Music: Josh Ritter * * * *
So Runs the World Away (Independent Records)
Published 23/04/2010 | 05:00
Two years in the making, Josh Ritter's fifth studio album was, according to the man himself, the most difficult of his career.
"Nothing felt right, nothing felt original," he says now, when recalling his mindset during its formative days. Furthermore, he questioned his abilities shortly after the release of his last record, Historical Conquests, and although it was well received by some, it lacked the spark of earlier albums Golden Age of Radio and Hello Starling.
Confidence issues and lengthy tinkering don't bode well for any album, but fans of the Idaho native need not fear. So Runs the World Away -- named after a line in Hamlet -- is Ritter's most intriguing and rewarding album to date. It's easily his most diverse.
The first curveball arrives at the very beginning when the album opens with a short instrumental number redolent of Glasvegas's treated guitars and it offers a pointer to the ambitious and unexpected paths the music strays into.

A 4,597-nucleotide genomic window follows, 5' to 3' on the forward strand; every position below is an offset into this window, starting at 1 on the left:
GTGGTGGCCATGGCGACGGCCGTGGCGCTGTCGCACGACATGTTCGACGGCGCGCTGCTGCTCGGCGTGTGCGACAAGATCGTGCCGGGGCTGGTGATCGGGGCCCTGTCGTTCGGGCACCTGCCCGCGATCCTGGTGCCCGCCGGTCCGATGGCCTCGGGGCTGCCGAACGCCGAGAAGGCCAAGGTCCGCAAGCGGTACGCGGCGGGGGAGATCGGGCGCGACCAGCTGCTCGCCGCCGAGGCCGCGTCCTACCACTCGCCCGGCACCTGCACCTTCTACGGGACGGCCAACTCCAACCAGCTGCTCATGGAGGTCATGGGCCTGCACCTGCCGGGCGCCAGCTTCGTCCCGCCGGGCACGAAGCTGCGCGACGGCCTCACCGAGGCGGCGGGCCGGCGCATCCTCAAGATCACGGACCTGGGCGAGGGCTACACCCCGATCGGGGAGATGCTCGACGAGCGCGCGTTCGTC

But as befitting someone with a yen for the classic songwriting of the American greats, there are several songs where his composition gifts are especially apparent.
Change of Time boasts a beautifully picked acoustic guitar and understated vocal which is elevated to a special place thanks to its rousing harmonies at the end.
The Curse is the album's centrepiece. Piano-led and beautifully produced by long-term collaborator Sam Kassirer, it features the sort of whip-smart lyrics that might have come from the pen of Leonard Cohen. Rattling Locks is jittery and abrasive and sounds like a lost Nick Cave song. It features backing vocals from Ritter's wife, the folk singer Dawn Landes.
Folk Bloodbath recalls Cave too. It references the fabled African-American criminal Stagger Lee, a figure who provided the subject for a 1996 Nick Cave song of the same name, and this track is easily its match.
There are several surprises. The Lovely Lark, for instance, doffs its hat to Graceland-era Paul Simon and is bound to work best in a live setting. Speaking of which, Ritter's Irish tour kicks off in the Radisson, Galway, tomorrow and includes a visit to Dublin's spanking new Grand Canal Theatre on Tuesday.
Burn it: The Curse; Change of Time; Rattling Locks
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